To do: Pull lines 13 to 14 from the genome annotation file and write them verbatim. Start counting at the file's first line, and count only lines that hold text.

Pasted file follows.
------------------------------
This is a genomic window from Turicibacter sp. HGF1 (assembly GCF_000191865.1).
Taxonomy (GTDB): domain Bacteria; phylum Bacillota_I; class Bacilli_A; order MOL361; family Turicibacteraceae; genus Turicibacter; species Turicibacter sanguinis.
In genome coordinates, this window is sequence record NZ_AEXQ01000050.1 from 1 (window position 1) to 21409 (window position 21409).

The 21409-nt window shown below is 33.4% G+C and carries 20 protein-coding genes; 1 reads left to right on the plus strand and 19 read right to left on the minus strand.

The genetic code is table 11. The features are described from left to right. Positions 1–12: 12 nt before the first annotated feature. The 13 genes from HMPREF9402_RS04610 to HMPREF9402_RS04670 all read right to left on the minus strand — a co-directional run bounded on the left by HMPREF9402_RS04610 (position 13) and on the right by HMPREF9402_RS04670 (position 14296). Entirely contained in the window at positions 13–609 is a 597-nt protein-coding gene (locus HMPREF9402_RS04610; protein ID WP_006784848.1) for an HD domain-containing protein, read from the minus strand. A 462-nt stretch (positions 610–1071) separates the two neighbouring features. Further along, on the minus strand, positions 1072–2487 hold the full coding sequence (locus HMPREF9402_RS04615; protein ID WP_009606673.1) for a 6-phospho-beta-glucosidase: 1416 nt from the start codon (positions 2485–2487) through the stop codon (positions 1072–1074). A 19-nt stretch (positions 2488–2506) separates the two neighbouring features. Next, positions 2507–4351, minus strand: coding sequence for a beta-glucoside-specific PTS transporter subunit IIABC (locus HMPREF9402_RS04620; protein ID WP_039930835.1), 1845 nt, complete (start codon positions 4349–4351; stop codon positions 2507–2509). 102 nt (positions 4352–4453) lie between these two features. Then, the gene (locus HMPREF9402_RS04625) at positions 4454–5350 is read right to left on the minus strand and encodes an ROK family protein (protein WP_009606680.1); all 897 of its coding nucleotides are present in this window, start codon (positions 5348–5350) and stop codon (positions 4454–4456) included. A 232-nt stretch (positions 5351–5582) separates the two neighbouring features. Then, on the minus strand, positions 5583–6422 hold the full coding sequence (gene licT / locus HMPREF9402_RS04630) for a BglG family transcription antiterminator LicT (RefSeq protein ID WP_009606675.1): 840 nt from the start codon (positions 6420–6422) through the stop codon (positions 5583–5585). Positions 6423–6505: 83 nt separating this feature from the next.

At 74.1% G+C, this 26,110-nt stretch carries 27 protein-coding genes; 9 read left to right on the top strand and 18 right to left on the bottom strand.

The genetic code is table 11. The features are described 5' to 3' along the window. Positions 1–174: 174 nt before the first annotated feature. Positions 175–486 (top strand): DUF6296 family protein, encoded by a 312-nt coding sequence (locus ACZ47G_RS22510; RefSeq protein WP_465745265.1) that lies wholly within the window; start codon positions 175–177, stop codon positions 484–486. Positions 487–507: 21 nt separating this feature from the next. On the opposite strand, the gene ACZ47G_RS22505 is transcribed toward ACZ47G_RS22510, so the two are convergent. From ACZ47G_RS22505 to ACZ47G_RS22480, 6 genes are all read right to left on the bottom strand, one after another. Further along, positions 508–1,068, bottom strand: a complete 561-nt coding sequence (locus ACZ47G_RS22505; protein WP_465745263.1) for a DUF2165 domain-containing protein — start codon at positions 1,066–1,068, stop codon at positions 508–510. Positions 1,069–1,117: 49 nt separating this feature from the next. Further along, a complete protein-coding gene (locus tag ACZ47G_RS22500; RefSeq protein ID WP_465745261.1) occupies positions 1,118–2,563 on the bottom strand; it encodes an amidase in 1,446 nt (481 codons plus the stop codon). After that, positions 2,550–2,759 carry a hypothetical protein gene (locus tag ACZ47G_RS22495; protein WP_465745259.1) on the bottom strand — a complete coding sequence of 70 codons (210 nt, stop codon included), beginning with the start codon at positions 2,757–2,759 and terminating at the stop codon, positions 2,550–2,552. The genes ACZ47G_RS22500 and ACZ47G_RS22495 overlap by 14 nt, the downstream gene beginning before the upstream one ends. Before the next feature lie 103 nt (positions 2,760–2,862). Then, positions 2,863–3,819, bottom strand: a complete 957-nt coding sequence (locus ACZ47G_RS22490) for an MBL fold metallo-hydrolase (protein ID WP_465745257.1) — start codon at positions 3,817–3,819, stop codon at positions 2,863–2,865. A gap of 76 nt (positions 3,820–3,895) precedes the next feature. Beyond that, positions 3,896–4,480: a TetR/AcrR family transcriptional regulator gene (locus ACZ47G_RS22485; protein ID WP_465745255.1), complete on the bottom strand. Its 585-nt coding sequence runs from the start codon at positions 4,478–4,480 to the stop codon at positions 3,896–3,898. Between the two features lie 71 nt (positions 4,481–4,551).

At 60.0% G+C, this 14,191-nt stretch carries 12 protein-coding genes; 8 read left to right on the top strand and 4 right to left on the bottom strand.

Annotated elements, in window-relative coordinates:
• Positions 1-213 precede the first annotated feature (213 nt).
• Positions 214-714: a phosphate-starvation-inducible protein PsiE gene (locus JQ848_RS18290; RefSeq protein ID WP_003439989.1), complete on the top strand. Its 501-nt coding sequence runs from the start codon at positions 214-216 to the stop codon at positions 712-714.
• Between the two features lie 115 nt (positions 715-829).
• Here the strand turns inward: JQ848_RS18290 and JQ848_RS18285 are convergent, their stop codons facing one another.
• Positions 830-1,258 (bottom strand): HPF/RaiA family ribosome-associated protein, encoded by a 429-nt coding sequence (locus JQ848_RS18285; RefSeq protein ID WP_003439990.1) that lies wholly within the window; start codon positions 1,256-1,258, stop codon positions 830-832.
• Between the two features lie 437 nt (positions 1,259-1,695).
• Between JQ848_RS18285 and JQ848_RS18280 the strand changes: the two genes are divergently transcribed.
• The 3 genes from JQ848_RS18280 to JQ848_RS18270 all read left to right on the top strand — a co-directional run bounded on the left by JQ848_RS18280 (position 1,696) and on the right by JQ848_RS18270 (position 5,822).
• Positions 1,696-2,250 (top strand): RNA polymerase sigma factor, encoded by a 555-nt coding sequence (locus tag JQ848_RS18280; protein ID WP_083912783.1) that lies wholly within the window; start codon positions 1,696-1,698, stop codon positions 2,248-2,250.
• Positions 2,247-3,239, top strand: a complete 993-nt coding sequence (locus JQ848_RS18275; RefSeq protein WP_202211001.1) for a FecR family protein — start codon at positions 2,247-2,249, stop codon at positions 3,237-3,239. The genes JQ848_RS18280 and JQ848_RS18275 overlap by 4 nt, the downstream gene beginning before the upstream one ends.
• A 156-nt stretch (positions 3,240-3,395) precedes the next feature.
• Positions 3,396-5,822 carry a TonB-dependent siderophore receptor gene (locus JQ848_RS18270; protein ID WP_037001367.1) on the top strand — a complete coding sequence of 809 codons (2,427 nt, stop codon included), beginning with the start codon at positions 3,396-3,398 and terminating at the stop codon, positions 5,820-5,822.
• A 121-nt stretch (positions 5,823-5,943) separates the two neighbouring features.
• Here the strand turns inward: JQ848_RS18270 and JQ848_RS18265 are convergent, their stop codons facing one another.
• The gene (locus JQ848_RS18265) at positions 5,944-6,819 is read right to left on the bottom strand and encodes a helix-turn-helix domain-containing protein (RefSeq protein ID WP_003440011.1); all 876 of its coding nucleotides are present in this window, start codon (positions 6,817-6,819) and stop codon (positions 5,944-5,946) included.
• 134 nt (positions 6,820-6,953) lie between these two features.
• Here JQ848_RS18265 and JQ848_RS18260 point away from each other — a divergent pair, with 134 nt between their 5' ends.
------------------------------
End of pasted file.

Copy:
• Here the strand turns inward: JQ848_RS18290 and JQ848_RS18285 are convergent, their stop codons facing one another.
• Positions 830-1,258 (bottom strand): HPF/RaiA family ribosome-associated protein, encoded by a 429-nt coding sequence (locus JQ848_RS18285; RefSeq protein ID WP_003439990.1) that lies wholly within the window; start codon positions 1,256-1,258, stop codon positions 830-832.